In addition to size, you want to respect the image’s shape. When you resize an image, never change its proportions. Click and drag the corner of the image, not the sides. Or else right-click on the image, choose Size and Position > Size, and make sure to check the box called “Lock aspect ratio” when you use the sidebar menus to resize the image.
Squashed images, like blurry pixelated images, look tacky and distracting. Period.
But what if you want to use an image file that starts out too large? This can be a legitimate concern too. PowerPoint presentations full of high-resolution photographs can become enormous—I have some 80-megabyte PowerPoint files on my hard drive—and that can cause problems when you try to display them on slower classroom computers. And resizing or cropping an image inside PowerPoint doesn’t solve the problem of a large file size; the full image file is still saved inside your presentation.
There are a couple of ways to address this problem. The method most people know (and which is often best) is to resize the image in a separate program—perhaps MS Paint, which does the job just fine—and save the smaller image in a new, smaller file to use in your presentation. But sometimes you can also save time by “compressing” an image inside PowerPoint itself.
Here’s how that works. Double-click the image you want to change. That will bring the Format/Picture Tools tab at the top of the window into focus. Select Compress Pictures. In the box that pops up, check “Delete cropped areas of pictures.” Depending on the size of the original image, you may also have the option of changing the image resolution. If so, check the appropriate box—in general, the “Web (150 ppi)” option is easily good enough to use in your presentation. Then click OK. This will delete the cropped-out areas of the image and compress it so that the image is a smaller file.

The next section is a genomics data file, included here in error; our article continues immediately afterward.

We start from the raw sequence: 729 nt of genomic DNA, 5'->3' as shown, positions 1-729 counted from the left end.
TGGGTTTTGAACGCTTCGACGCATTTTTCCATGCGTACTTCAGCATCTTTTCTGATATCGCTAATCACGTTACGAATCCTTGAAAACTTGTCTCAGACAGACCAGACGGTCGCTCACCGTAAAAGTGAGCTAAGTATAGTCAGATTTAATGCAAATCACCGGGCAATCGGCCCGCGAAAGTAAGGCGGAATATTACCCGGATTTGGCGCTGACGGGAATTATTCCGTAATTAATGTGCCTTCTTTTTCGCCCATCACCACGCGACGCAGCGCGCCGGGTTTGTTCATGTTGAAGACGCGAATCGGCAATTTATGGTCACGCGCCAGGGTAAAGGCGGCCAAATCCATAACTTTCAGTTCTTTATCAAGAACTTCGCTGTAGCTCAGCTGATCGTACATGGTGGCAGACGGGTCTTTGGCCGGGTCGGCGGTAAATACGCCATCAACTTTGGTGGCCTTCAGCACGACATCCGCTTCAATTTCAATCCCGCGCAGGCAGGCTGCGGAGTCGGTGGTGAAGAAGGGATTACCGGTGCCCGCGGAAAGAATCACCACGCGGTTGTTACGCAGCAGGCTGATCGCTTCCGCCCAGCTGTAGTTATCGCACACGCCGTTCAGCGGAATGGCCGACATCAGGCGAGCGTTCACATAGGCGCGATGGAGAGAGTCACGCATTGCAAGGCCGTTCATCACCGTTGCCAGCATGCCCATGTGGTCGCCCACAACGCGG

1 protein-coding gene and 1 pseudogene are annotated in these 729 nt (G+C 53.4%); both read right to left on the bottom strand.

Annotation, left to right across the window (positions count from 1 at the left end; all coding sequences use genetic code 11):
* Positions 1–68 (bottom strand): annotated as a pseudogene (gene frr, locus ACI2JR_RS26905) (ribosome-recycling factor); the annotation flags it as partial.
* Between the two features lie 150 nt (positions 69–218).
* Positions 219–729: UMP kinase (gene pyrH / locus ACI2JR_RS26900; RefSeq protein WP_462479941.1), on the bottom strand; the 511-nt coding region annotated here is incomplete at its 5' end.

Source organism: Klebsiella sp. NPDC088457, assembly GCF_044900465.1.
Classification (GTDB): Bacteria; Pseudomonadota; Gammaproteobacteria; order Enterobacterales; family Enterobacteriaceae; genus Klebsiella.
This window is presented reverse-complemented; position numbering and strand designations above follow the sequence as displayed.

However, here’s a cautionary note: I have found that the image compression option does not always work properly. Sometimes, when I close and then reopen the presentation, I find that the compression tool weirdly squashed an image instead of deleting its cropped areas. You should double-check before giving your presentation.
Sharpness, Brightness, and Contrast